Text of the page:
Tutorial :Should I use a TMemoryStream as an efficient buffer before writing to a file?



Question:

I am using D6 Professional and need to create a text file in a specific format from lots of small strings already in memory. For performance reasons, I am considering using a TMemoryStream to collate the file data, and then write it out to disk in one go via a TFileStream.

But I have a half forgotten memory (probably from pre-D6 days) of reading somewhere that TMemoryStream is inefficient, especially after it hits its Capacity size. My Delphi (and Windows API) skill is not good enough to check the Classes.pas code for myself.

(OFFTOPIC) especially code like this: (line 5152 of Classes.pas):
NewCapacity := (NewCapacity + (MemoryDelta - 1)) and not (MemoryDelta - 1);
(/OFFTOPIC)

Adding to my worry is that the conclusion of a related question Using MemoryStream to write out to XML
was not to use TMemoryStream, but didn't say why - whether due to TMemoryStream itself, or because there is sufficient buffering in the TFileStream or the I/O device driver, or just the specifics of the code in question.

Thanks for any advice
Regards,
PhilW.


Solution:1

A normal TFileStram also does buffering, and that is sufficient to optimize I/O. Putting a MemoryStream in front only adds overhead.


Solution:2

The TFileStream itself doesn't perform the buffering, that is handled by the OS and is generally sufficient for most purposes.

My suggestion would be to build a method to write your data to a stream, and then pass a TSTream parameter to this method. This way you can test different options easily, without impacting your program.

For example:

Procedure TForm1.StreamMyObjects(aStream : tStream);  begin    aStream.Write( MyString[1], Length( MyString ) * SizeOf( Char ));    aStream.Write( CRLF, Length( CRLF ) * SizeOf( Char ));    aStream.Write( MyOtherString[1], Length( MyOtherString ) * SizeOf( Char ));    aStream.Write( CRLF, Length( CRLF ) * SizeOf( Char ));  end;  

In the JCL, as before mentioned, there is a TJclBufferedStream which you can then test against to see if there is any performance benefit, which will vary based on what your writing, and how much your writing. For example the following will test a TFileStream, and a tJCLBufferedStream to see what the differences are (yes I know I'm missing the TRY/FINALLY):

var    fstm : tFileSTream;    fBufStm : tJCLBufferedStream;    iTicks : Cardinal;    fModes : word; // for SO formatting.  begin    fModes := fmOpenReadWrite or fmCreate or fmShareExclusive;      iTicks := GetTickCount;    fstm := tFilestream.create('test1.txt',fModes);    StreamMyObjects( fStm );    fstm.free;    ShowMessage('TEST1='+IntToSTr(GetTickCount-iTicks));      iTicks := GetTickCount;    fstm := tFilestream.create('test2.txt',fModes);    fBufStm := tJclBufferedStream.create( fStm );    StreamMyObjects( fBufStm );    fBufStm.free;    fstm.free;    ShowMessage('TEST2='+IntToSTr(GetTickCount-iTicks));  end;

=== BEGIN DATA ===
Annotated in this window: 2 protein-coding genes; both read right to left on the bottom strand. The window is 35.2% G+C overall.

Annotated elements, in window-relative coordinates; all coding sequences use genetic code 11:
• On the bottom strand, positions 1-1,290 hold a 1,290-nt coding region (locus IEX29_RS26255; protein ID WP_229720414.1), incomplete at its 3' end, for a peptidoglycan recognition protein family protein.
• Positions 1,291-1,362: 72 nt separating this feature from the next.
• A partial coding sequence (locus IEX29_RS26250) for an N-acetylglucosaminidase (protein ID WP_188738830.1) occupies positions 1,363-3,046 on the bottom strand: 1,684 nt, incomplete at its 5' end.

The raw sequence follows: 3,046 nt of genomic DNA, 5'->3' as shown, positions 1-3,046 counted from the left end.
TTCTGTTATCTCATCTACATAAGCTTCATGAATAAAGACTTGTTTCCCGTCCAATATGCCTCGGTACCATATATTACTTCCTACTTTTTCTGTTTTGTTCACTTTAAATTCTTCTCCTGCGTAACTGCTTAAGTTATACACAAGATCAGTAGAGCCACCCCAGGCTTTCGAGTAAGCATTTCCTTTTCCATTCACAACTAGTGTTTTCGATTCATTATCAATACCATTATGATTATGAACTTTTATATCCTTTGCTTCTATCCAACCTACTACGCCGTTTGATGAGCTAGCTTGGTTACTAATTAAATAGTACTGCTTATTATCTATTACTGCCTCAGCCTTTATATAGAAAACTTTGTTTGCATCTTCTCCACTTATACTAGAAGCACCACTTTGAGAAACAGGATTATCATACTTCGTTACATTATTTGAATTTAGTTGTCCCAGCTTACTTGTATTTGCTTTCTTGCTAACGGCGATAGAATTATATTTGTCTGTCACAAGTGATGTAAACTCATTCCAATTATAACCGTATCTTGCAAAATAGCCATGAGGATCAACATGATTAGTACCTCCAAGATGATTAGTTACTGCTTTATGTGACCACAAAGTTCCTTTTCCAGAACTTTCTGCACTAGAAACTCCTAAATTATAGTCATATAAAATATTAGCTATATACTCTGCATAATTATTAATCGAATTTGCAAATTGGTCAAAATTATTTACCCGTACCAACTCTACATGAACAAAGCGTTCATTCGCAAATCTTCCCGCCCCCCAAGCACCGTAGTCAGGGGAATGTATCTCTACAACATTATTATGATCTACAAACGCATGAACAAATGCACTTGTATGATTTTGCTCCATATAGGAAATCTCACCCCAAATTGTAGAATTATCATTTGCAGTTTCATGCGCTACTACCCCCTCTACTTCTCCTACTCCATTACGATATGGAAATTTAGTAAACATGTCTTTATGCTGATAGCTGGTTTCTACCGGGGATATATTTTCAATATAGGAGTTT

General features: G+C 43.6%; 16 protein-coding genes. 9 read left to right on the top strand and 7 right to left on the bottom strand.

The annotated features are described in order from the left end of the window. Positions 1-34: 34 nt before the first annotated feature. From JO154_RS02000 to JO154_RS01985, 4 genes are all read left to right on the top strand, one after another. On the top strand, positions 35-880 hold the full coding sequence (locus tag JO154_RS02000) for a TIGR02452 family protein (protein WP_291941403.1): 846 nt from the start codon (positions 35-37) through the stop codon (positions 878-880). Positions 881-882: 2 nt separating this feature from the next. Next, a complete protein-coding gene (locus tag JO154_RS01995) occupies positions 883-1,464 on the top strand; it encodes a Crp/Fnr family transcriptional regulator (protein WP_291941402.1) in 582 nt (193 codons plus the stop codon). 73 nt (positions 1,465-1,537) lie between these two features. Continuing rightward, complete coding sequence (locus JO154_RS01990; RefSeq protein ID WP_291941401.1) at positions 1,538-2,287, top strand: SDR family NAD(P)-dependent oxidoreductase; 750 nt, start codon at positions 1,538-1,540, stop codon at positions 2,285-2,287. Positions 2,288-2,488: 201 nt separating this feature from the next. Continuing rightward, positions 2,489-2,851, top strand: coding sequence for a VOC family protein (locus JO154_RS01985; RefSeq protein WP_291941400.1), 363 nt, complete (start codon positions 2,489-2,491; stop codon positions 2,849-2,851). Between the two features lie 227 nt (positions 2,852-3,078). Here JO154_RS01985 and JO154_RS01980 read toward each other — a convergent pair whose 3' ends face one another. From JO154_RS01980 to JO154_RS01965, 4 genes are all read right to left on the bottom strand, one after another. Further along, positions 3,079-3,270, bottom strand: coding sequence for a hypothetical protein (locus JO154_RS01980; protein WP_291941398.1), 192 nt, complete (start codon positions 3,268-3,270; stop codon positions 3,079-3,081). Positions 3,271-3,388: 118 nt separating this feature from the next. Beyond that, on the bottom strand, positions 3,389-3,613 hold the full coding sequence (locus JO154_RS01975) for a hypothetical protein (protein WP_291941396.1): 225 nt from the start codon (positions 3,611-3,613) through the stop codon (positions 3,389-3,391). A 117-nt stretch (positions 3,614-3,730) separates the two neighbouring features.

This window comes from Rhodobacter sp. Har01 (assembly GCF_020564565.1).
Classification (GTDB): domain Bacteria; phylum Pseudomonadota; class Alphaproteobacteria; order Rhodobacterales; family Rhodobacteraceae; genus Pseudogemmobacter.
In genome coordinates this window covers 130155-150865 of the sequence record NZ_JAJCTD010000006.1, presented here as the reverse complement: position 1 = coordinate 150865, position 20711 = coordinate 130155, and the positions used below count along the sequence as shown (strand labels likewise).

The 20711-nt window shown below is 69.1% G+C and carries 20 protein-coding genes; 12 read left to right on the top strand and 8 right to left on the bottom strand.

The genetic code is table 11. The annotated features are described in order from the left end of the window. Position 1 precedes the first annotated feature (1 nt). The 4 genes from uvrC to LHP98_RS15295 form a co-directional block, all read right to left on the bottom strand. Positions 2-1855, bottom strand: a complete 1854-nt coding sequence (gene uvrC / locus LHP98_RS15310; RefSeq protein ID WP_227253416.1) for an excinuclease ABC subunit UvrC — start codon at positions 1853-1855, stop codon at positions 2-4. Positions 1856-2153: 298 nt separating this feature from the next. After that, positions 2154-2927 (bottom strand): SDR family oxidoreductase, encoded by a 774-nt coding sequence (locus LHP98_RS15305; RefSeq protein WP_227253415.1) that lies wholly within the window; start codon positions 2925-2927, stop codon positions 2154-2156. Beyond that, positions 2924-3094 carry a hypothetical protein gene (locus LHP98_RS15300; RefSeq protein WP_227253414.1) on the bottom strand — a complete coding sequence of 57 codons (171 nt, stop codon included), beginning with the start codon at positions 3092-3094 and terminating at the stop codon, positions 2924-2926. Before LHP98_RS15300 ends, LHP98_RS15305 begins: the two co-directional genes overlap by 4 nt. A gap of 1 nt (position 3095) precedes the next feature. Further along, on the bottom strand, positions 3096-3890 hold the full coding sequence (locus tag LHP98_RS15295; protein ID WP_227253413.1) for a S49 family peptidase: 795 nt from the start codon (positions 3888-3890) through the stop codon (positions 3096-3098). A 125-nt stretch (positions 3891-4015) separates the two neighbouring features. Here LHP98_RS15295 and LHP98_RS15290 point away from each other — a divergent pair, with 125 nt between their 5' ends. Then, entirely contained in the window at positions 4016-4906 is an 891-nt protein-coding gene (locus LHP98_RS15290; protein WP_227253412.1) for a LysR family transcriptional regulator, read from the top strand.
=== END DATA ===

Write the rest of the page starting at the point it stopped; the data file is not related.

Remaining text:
in my test, the following routine:

procedure TForm1.StreamMyObjects(aSTream: tStream);  var    St : string;    ix : integer;  begin    for ix := 0 to 10000 do      begin        St := 'This is a string which is written to a stream. ' + IntToStr(ix);        aStream.Write(st[1], Length(st) * SizeOf(Char) );      end;  end;  

returned 47 for the tFilestream, and 16 for the tJCLBufferedStream. Without the loop, the time is insignificant, which is why you need to test against your data...and how much your writing.


Solution:3

You can use a TStringList, and call SaveToFile method. TStringList has an advantage that memory are not copied when you add a string to it.

Another option is the Jedi JCL class TJclBufferedStream.


Solution:4

As mentioned by the others adding a TMemoryStream in front of the TFileStream probably wont get you to where you need to get to.

Julian Bucknall produced, in a "The Delphi Magazine" article, a set of freeware units and classes to add functionality to TStream objects. I find them extremely useful in most of my dealings with TStream objects (especially TFileStream).

The link below is from google code search and provides access directly to the aaStrms.pas file. You will need the other units (aaIntDeq.pas, aaIntList.pas, aaRegEx.pas and aaStrBld.pas) to use the aaStrms.pas file. These are all non visual classes, so all you need to do is include the unit and instantiate the class.

http://www.google.com/codesearch/p?hl=en#7-hAM65i1Xc/disks/dmag70.zip|alfresco/AAStrms.pas&q=lang:pascal%20aaStrms

I would suggest that the TaaWriteBufferFilter class is the one you want to use.

HTH,

Ryan


Solution:5

I would investigate if it's worth the trouble to build a limited-size buffer of your own. It's slow to write little bits to a TFileStream (especially when delayed-write has been disabled on the storage volume), because the disk driver would have to locate the sector to write to on each little bit. So if you use a buffer that's the size of a few sectors (a safe guess would be 512KB or 1MB), and write the buffer when it's full, it would speed up your work, without having to worry what to do with a gargantuously bloating TMemoryStream.


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